The first few days of training your body to do a new sequence of movements are the hardest.
The first few days of training your body to do a new sequence of movements are the hardest.

In the first week, it was stressful to memorize the sequence of steps and the associated nuances. I was constantly told to smile and not let the stress show on my face. I could hear Kale saying, “Dance big. Isolate that move. Squat lower," through my iPad and the flurry of instructions felt overwhelming. Then I would watch her effortlessly perform the same movements and my heart would sink.

I think the first few days of training your body to do a new sequence of movements are the hardest. Be it swimming, jumping rope or learning to dance. Your neurons are misfiring, leading to unwanted movements that make you look clumsy and jerky. It’s like splashing a lot of water without making much forward movement. I realized that this is integral to learning any new physical activity, and getting discouraged by seeing an expert do it effortlessly would only inhibit the learning process. As I practised more, the brain figured out the neuron-firing sequence and started weeding out unnecessary movements. As I practised some more, I stopped thinking about the “steps"—and that’s when I started looking forward to our classes.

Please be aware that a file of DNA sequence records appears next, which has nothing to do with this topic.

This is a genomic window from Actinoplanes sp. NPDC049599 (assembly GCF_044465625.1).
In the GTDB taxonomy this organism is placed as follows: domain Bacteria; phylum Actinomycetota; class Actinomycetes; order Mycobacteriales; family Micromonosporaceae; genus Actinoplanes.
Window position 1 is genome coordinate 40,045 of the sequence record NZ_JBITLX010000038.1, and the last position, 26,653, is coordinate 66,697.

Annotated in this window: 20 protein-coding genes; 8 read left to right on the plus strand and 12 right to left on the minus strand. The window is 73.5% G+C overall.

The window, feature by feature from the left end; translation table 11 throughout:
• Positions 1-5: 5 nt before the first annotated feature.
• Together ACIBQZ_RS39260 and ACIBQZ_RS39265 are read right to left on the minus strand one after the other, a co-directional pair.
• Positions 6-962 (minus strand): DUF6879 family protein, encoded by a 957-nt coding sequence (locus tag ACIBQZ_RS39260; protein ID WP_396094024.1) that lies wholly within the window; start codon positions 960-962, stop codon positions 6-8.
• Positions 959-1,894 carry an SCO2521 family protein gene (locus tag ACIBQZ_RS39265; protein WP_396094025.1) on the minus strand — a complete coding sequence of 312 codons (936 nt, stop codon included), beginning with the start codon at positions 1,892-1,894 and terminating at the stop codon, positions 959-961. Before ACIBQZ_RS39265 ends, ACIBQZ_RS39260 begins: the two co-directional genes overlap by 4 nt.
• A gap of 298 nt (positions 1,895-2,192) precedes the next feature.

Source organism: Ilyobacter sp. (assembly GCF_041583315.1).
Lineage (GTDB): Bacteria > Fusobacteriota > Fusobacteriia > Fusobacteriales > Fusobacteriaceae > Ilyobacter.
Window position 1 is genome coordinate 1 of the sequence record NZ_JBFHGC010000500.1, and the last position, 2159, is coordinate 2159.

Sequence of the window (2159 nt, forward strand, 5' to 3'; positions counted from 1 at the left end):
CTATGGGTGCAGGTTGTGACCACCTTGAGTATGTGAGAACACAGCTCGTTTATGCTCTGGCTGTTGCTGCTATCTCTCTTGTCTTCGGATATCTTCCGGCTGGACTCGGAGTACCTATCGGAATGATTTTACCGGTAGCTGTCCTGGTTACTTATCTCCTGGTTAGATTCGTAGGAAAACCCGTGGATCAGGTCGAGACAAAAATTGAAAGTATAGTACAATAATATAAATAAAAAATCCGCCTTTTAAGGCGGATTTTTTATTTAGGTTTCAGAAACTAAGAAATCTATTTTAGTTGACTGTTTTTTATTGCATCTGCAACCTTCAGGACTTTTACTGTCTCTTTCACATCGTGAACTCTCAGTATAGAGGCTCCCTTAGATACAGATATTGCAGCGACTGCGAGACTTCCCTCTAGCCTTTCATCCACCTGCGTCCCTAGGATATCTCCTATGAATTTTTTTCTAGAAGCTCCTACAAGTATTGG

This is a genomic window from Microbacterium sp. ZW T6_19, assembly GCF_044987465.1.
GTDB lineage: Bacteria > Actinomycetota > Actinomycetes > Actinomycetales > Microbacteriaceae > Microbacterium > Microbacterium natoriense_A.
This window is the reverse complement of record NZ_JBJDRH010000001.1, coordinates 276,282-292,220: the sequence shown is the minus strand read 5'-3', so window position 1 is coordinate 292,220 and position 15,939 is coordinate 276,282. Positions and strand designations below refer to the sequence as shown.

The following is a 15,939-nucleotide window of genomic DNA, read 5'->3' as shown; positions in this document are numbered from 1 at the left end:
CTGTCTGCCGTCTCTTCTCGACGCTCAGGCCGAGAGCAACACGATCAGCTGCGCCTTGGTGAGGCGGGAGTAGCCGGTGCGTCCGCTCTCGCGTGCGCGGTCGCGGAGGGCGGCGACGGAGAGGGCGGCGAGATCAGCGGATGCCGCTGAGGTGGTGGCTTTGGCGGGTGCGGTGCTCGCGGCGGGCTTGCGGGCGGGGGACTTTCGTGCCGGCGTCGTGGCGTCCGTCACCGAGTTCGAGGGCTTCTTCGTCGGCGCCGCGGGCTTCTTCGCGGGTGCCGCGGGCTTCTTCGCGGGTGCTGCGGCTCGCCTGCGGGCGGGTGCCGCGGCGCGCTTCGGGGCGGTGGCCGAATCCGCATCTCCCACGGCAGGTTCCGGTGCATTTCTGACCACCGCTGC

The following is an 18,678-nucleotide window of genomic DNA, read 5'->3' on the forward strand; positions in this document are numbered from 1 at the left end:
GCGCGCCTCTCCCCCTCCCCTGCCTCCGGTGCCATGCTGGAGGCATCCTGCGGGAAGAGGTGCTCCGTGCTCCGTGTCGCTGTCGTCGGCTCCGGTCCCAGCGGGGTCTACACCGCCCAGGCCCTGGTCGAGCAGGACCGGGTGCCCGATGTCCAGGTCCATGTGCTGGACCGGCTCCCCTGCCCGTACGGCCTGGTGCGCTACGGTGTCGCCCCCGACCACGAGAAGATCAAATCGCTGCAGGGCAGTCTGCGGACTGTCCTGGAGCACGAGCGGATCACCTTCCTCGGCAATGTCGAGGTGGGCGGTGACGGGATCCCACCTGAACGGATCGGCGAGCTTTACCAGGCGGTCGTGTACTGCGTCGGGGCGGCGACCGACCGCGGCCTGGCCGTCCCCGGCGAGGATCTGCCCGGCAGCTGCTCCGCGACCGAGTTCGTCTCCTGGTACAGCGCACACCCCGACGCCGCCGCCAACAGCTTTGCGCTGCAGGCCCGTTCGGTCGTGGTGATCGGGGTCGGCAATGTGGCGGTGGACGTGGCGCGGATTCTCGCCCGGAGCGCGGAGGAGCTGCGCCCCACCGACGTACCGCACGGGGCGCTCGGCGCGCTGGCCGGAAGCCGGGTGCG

That you are creating a life-long memory is rarely evident during the event itself. It’s realized only in hindsight. For me, the final dance shoot, in the middle of a rainy night, is an exception. My wife, my teacher and I converted our living room into a studio. We ordered lights, wiring, costumes and even duct tapes online. The missus decided to display all her 10 arms and became caterer, camera-person, light-person, director and editor, all rolled into one. Three people, one brightly-lit room and a night I will never forget. I am not the emotional sort but next morning, when I saw the empty “set", tears rolled down.

It was over. Why was it over? I know I will have to live with this feeling for a while—but I will also have to move on to my next adventure. The outcome of my dance journey is up on YouTube and I hope it will serve as a reminder to never cling to the bar again. And Meerut-waale taayaji, I hope you are watching!

Swanand Kelkar works in the asset management industry and is currently on a one-year sabbatical.